This week we released some great updates to Windows Azure. These new capabilities include:
- Compute: New 2-CPU Core 14 GB RAM instance option
- Virtual Machines: Support for Oracle Software Images, Management Operations on Stopped VMs
- Active Directory: Richer Directory Management and General Availability of Multi-Factor Authentication Support
- Spending Limit: Reset your Spending Limit, Virtual Machines are no longer deleted if it is hit
- Storage: New Storage Client Library 2.1 Released
- Web Sites: IP and Domain Restriction Now Supported
All of these improvements are now available to use immediately. Below are more details about them.
Compute: New 2-CPU Core 14 GB RAM instance
This week we released a new memory-intensive instance for Windows Azure. This new instance, called A5, has two CPU cores and 14 gigabytes (GB) of RAM and can be used with Virtual Machines (both Windows and Linux) and Cloud Services:
You can begin using this new A5 compute option immediately. Additional information on pricing can be found in the Cloud Services and Virtual Machines sections of our pricing details pages on the Windows Azure website.
Virtual Machines: Support for Oracle Software Images
Earlier this summer we announced a strategic partnership between Microsoft and Oracle, and that we would enable support for running Oracle software in Windows Azure Virtual Machines.
Starting today, you can now deploy pre-configured virtual machine images running various combinations of Oracle Database, Oracle WebLogic Server, and Java Platform SE on Windows, with licenses for the Oracle software included. These ready-to-deploy Oracle software images enable rapid provisioning of cost-effective cloud environments for development, testing, deployment, and easy scaling of enterprise applications. The images can now be easily selected in the standard “Create Virtual Machine” wizard within the Windows Azure Management Portal:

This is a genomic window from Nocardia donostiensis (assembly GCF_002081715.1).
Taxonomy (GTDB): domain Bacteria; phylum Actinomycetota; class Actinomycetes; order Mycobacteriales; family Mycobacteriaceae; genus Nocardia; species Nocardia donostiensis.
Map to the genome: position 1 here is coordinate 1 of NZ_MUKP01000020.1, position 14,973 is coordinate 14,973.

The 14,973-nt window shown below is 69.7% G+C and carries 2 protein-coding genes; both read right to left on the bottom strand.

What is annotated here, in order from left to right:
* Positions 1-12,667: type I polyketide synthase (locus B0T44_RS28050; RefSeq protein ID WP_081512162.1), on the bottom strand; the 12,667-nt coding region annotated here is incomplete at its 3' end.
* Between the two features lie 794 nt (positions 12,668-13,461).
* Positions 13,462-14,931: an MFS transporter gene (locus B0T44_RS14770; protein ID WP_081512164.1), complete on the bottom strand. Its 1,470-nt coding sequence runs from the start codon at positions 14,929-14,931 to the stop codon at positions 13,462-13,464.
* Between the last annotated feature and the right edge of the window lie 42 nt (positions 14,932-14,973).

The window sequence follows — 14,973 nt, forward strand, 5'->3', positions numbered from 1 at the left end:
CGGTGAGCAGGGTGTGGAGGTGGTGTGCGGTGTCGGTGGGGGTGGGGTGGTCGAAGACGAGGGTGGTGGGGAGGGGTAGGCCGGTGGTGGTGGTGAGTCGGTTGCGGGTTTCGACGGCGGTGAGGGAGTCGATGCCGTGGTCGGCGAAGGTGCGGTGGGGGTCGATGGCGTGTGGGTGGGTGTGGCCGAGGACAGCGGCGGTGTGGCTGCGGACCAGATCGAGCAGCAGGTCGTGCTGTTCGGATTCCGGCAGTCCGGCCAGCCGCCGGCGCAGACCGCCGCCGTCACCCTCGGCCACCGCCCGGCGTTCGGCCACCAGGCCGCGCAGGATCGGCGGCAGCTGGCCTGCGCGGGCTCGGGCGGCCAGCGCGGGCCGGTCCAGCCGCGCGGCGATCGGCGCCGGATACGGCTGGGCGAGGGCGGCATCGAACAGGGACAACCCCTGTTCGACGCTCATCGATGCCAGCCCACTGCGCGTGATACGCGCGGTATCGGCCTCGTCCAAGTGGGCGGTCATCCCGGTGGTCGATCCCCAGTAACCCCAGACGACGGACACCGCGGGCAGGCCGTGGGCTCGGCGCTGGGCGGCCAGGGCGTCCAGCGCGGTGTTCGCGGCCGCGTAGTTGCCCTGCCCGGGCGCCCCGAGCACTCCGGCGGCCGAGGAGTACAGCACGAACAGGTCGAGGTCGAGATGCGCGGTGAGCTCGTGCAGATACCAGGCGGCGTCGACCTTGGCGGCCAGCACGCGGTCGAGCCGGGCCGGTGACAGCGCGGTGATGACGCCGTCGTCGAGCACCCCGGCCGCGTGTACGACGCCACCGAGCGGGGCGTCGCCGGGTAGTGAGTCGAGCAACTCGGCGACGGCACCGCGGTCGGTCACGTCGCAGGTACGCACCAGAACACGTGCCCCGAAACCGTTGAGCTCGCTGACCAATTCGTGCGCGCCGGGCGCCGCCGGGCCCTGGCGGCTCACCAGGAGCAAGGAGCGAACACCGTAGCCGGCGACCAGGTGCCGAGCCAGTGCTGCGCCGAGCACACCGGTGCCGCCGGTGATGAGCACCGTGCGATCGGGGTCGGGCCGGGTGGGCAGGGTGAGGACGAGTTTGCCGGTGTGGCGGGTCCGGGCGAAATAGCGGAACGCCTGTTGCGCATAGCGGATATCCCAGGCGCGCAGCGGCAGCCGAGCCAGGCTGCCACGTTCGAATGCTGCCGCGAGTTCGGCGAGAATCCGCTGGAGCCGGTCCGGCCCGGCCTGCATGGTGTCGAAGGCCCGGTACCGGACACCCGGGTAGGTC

During preview, these images are offered for no additional charge on top of the standard Windows Server VM rate. After the preview period ends, these Oracle images will be billed based on the total number of minutes the VMs run in a month. With Oracle license mobility, existing Oracle customers that are already licensed on Oracle software also have the flexibility to deploy them on Windows Azure.
Virtual Machines: Management Operations on Stopped VMs
Starting with this week’s release, it is now possible to perform management operations on stopped/de-allocated Virtual Machines. Previously a VM had to be running in order to do operations like change the VM size, attach and detach disks, configure endpoints and load balancer/availability settings. Now it is possible to do all of these on stopped VMs without having to boot them:
Active Directory: Create and Manage Multiple Active Directories
Starting with this week’s release it is now possible to create and manage multiple Windows Azure Active Directories in a single Windows Azure subscription (previously only one directory was supported and once created you couldn’t delete it). This is useful both for development/test scenarios as well as for cases where you want to have separate directory tenants or synchronize with different on-premises domains or forests.
Creating a New Active Directory